For centuries, native peoples along the Pacific Coast of North America have fished for and eaten salmon. Native American legends and ceremonies celebrate the importance of the salmon to the peoples’ survival and to the whole food chain. A common Native American legend describes the salmon as a people. When the Native American people became hungry, they asked the Salmon People to help them. The chief of the Salmon People finally agreed.

Harvesting Salmon Eggs

People harvest salmon eggs and raise them in fish hatcheries until they are parr. The parr are then released into the ocean to become adults. Raising young salmon in a hatchery saves many from becoming food for other animals.


Bears Aren’t the Only Ones Who Like Salmon

Salmon is an important food for people all over the world. Even the eggs are eaten by some people or used for fish bait by sport fishers. The salmon industry is worth millions of dollars. Commercial fishing boats in places like Alaska may catch 50-90% of all the sockeye salmon before they enter rivers to spawn. Fresh and frozen salmon is shipped all over the world.

Local names people use for different species of salmon include:

  • Chinook (also known as the king salmon)
  • Chum (also known as dog salmon)
  • Pink (also known as humpy salmon)
  • Coho (also known as silver salmon)
  • Sockeye (also known as the red or blueback salmon)

Salmon Feed Animals

Salmon help many animals survive, too. When the salmon return to freshwater, they become an important food for bears, bald eagles, and many other birds and mammals. Even after they spawn and die, the bodies of the dead salmon become food for many small arthropods living in and around the freshwater.

Environmental Changes Threaten Salmon

Fish ladders

Many salmon die each year trying to make their way up rivers and streams. Trying to get past dams is often one of the biggest causes of death. Fish ladders, which are designed to help fish make it safely past dams, have saved large numbers of salmon since being put into place.

©U.S. Army Corps of Engineers

Throughout most of world, environmental conditions have changed dramatically over the past 100 years. In Europe and North America, rivers and lakes where salmon return to spawn have been damaged, drained for irrigation, polluted, clogged by logging, and blocked by large dams.

Trouble in the Mighty Columbia River

The largest salmon river in the world is the Columbia River in western North America. The river is 1,954 km long, and salmon have lived in the river for centuries. Several species of salmon use the river, but the chinook is the most common. In the late 1800s, over 500,000 chinook were caught each year. In the last 100 years the numbers have dropped rapidly. In 2005, salmon fishing was put on hold, because fewer than 2,500 salmon had reached a critical point in the river.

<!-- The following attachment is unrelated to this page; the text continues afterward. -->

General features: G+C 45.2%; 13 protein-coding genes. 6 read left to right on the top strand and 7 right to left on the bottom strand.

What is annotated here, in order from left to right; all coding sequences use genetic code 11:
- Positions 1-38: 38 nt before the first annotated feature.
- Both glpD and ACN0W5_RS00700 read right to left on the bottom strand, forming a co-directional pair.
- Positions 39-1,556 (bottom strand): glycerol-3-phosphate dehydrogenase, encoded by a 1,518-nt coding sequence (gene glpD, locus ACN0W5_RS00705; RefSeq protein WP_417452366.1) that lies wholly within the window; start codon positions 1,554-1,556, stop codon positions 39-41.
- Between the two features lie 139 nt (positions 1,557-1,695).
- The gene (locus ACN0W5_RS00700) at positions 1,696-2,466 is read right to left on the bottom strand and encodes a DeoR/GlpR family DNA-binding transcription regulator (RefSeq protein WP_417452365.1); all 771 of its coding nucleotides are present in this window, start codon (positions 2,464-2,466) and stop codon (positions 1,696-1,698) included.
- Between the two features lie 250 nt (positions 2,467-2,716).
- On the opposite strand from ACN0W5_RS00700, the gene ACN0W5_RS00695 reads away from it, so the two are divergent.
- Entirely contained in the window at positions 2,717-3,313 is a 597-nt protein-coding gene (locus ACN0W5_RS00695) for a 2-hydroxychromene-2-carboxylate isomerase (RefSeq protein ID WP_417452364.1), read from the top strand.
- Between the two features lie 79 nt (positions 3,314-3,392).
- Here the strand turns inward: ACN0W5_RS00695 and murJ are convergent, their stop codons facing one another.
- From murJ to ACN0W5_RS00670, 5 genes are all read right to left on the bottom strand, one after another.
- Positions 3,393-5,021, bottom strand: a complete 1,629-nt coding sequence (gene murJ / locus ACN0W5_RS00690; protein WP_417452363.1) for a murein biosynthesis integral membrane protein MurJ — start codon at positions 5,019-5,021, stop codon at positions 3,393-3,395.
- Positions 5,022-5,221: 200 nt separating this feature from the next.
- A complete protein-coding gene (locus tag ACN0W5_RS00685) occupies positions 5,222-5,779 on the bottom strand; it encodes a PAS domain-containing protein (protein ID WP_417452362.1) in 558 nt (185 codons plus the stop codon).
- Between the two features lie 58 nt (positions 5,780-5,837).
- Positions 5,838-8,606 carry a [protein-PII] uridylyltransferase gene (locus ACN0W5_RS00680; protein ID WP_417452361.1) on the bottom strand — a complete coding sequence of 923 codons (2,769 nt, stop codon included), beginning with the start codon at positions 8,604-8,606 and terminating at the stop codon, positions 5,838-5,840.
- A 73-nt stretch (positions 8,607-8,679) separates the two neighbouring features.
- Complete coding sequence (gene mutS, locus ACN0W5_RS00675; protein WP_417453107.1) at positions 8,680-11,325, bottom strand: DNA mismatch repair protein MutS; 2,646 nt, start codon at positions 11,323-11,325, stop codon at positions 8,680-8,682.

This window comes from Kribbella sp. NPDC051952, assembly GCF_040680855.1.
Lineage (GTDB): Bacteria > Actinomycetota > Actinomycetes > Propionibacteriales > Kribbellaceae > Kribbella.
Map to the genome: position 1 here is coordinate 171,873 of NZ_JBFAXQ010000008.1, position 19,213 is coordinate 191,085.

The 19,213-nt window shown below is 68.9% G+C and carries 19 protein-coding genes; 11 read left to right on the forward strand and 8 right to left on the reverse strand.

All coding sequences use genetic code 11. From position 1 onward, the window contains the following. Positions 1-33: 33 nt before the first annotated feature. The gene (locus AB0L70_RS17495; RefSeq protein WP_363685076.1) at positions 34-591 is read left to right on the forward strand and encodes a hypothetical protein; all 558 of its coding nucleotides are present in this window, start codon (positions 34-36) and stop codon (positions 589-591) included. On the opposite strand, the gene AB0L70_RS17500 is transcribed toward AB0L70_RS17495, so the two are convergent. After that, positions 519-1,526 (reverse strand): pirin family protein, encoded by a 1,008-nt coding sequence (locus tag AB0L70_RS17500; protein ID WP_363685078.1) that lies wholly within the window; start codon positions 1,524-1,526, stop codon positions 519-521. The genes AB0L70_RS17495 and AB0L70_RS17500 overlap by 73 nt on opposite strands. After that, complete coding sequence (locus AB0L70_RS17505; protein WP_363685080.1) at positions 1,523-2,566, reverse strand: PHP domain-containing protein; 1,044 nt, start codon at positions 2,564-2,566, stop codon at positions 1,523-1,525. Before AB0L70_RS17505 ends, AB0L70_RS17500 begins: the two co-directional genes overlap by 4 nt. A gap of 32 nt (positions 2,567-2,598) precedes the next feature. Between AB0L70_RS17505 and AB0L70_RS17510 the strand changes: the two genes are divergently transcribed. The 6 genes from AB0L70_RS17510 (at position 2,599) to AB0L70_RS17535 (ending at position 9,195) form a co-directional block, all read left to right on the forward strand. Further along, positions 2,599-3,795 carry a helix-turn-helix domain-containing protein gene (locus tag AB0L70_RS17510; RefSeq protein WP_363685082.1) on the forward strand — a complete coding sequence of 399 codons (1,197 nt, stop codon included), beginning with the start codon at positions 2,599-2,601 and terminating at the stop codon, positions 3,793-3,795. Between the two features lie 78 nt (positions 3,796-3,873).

The Forest Factor

Many factors combine to create difficult conditions for salmon. For example, clear-cut logging of temperate forests leaves hillside soils exposed to wind and rain. During rainy weather, soil and mud wash into the small streams and rivers salmon use for spawning. The gravel beds where the salmon eggs develop become choked with mud and the eggs die. Even though the cutting of the forest may have happened six months or a year earlier, the impact can still threaten the survival of the salmon.

Fish Hatcheries

Catching too many salmon can be a problem. Overfishing, combined with environmental damage to salmon rivers, has caused people to become very concerned about the survival of both Atlantic and Pacific salmon. Most salmon do not return to the old spawning areas of 50 years ago. Instead, they are caught. Valuable eggs are removed to be hatched and raised in nurseries called fish hatcheries. Then salmon are released back into the river after they become large parr.

Saving Salmon

The disappearance of salmon is sending a clear signal that more conservation is needed. Many people and governments now realize that salmon are in crisis. They are stepping up conservation efforts and passing laws to help restore and protect salmon and their habitat. In the lower Columbia River Basin, four Native American groups - the Umatilla, Nez Perce, Warm Springs, and Yakama – have started Wy-Kan-Ush-Mi Wa-Kish-Wit,or “Spirit of the Salmon,” a plan that is helping salmon populations in the Columbia Basin recover.